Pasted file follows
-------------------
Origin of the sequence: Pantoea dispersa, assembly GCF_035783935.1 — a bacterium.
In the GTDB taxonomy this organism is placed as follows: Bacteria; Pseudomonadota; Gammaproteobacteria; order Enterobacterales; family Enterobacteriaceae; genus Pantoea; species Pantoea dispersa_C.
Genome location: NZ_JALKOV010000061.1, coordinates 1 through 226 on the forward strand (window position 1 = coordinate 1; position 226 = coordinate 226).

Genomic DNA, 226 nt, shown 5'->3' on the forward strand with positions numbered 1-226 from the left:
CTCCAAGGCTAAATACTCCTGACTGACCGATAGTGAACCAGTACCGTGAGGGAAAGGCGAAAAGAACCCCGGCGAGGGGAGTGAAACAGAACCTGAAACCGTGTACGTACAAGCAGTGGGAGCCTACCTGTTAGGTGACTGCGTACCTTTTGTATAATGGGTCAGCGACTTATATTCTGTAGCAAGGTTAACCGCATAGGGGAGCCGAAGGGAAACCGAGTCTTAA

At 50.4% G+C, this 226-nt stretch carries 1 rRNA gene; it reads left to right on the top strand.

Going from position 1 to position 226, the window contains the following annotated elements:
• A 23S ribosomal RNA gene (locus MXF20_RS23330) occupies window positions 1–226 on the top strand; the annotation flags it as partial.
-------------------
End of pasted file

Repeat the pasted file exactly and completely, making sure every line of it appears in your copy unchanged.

Origin of the sequence: Pantoea dispersa, assembly GCF_035783935.1 — a bacterium.
In the GTDB taxonomy this organism is placed as follows: Bacteria; Pseudomonadota; Gammaproteobacteria; order Enterobacterales; family Enterobacteriaceae; genus Pantoea; species Pantoea dispersa_C.
Genome location: NZ_JALKOV010000061.1, coordinates 1 through 226 on the forward strand (window position 1 = coordinate 1; position 226 = coordinate 226).

Genomic DNA, 226 nt, shown 5'->3' on the forward strand with positions numbered 1-226 from the left:
CTCCAAGGCTAAATACTCCTGACTGACCGATAGTGAACCAGTACCGTGAGGGAAAGGCGAAAAGAACCCCGGCGAGGGGAGTGAAACAGAACCTGAAACCGTGTACGTACAAGCAGTGGGAGCCTACCTGTTAGGTGACTGCGTACCTTTTGTATAATGGGTCAGCGACTTATATTCTGTAGCAAGGTTAACCGCATAGGGGAGCCGAAGGGAAACCGAGTCTTAA

At 50.4% G+C, this 226-nt stretch carries 1 rRNA gene; it reads left to right on the top strand.

Going from position 1 to position 226, the window contains the following annotated elements:
• A 23S ribosomal RNA gene (locus MXF20_RS23330) occupies window positions 1–226 on the top strand; the annotation flags it as partial.